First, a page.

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DINING OUT:Italian fare for generations

September 09, 2006|By Cherie Mercer Twohy

If the pace of modern life proves too frantic for you, step back to the good old days with a visit to Scarantino's Italian Inn in Glendale.

The décor, the menu (including the prices), the music and the whole vibe of the place are reminiscent of the past. From the red-and-white checked tablecloths to the dangling plastic grape clusters, this Italian institution is the real deal, and no wonder.

The Scarantino family has been boiling up pasta and making pizza pies since the 1940s, and at this location since the '60s. Stop in on a Sunday evening, and you may well encounter customers who have been dining here since then. The crowd is multigenerational, jovial and often celebratory.


Wafting strains of "Happy Birthday" frequently drown out Dean and Frank's background crooning. Service is friendly, from the host's greeting and on to the delivery of fresh, hot Italian bread in a basket. This sesame-sprinkled bread looks ordinary, but its crisp crust and pillow-soft interior can prove addictive.

The menu features some non-pasta specialties, such as Chicken Marsala ($11.75), Veal Parmigiana ($11.75) and Scampi ala Dino ($15.50). (There was a Dino's restaurant in the family for years in Pasadena. The place now bears the Scarantino name at 2055 E. Colorado Blvd.)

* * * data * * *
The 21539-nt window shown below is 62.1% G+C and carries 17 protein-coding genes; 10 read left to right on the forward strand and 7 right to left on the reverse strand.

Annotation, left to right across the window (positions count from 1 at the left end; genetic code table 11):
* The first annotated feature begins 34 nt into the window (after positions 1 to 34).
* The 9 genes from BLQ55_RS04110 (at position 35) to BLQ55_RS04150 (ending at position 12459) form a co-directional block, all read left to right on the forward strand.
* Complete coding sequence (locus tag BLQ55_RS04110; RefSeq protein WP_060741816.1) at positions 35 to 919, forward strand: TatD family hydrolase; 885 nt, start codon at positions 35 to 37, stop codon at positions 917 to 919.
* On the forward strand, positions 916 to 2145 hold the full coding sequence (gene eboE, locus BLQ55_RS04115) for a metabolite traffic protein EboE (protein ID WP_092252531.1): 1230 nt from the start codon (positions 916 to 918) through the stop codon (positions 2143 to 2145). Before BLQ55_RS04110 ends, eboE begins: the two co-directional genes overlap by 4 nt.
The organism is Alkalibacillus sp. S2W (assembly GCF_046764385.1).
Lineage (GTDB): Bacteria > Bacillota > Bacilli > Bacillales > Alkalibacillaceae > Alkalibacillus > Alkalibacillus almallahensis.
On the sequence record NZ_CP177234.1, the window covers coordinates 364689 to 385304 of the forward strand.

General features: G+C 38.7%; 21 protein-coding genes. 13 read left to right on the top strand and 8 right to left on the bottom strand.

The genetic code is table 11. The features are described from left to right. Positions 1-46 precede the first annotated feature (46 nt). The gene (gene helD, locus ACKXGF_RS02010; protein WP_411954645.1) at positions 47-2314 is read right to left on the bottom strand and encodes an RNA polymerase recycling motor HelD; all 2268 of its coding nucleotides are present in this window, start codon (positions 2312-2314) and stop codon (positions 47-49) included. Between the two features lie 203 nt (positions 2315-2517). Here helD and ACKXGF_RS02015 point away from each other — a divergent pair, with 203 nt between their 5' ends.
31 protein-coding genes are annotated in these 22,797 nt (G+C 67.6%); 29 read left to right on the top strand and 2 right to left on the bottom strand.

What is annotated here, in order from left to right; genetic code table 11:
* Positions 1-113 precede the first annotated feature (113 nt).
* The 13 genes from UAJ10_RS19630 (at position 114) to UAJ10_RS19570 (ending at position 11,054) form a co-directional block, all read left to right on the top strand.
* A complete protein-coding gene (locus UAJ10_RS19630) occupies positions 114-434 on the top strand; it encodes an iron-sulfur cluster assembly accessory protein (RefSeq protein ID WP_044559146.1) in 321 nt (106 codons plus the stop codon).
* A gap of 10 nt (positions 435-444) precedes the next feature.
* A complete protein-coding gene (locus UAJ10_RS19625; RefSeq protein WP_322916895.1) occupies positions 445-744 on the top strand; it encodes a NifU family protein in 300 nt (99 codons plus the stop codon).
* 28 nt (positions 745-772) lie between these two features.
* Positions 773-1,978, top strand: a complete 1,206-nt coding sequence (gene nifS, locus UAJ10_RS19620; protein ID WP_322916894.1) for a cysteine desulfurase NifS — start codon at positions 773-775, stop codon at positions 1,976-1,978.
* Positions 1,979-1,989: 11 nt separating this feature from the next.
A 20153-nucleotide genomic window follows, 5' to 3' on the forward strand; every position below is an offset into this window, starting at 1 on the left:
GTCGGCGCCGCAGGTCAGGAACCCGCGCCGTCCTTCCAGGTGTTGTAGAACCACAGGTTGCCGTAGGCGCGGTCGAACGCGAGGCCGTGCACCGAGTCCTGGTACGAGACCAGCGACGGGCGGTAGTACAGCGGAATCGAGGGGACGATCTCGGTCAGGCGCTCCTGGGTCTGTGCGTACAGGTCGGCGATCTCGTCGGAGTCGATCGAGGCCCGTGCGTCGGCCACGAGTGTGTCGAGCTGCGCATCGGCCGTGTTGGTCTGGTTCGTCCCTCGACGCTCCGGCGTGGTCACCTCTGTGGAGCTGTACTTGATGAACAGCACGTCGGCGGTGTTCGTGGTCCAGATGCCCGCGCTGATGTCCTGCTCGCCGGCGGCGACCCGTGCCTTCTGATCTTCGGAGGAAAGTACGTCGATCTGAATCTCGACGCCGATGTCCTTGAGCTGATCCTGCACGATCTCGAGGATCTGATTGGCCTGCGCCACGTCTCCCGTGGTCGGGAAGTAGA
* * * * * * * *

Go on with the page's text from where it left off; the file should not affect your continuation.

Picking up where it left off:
But, when in Rome or Naples, as the hand-painted murals suggest, we generally head for the pasta section of the menu. Selections include minestrone and salad. This minestrone is thick and chunky, with beans, pasta shells and vegetables, all simmered into a deeply delicious flavor. I could eat a much bigger bowl of this Italian comfort food, but salad, and then an enormous serving of pasta, are heading my way.

Mostacciolis are among my favorites, and there are several permutations to try. My Baked Mostaccioli Marinara ($11) arrives, thickly blanketed with a browned, bubbling swath of molten mozzarella.

Our waiter deftly slides my serving from the steaming casserole, in which it baked, onto a serving plate. This pasta is so hot that it might never cool in that sizzling dish.

I still have to wait a significant interval, breathing in the perfume of red sauce, before venturing a forkful. (I have been down this road before, so I know that the first bite of too-hot pasta can scorch the palate.)

The pasta is studded with thickly cut mushrooms, olives, ricotta and sauce.

This dish is vegetarian, but robust enough for any carnivore.

My husband's Baked Mostaccioli Sorrento ($11) features a very rich, meaty house-made sauce with three cheeses, including the aforementioned blanket of irresistible cheesy goodness.

The Princess Daughter's spaghetti with butter and parsley ($9) proves redolent with garlic, and quite flavorful — such simple ingredients, such a great dish.

That's Scarantino's in a nutshell — a simple, unpretentious place with food that will take you back in time, if not to your grandmother's kitchen, then to her favorite neighborhood Italian place.

  • CHERIE MERCER TWOHY teaches cooking in La Cañada Flintridge. She can be reached at

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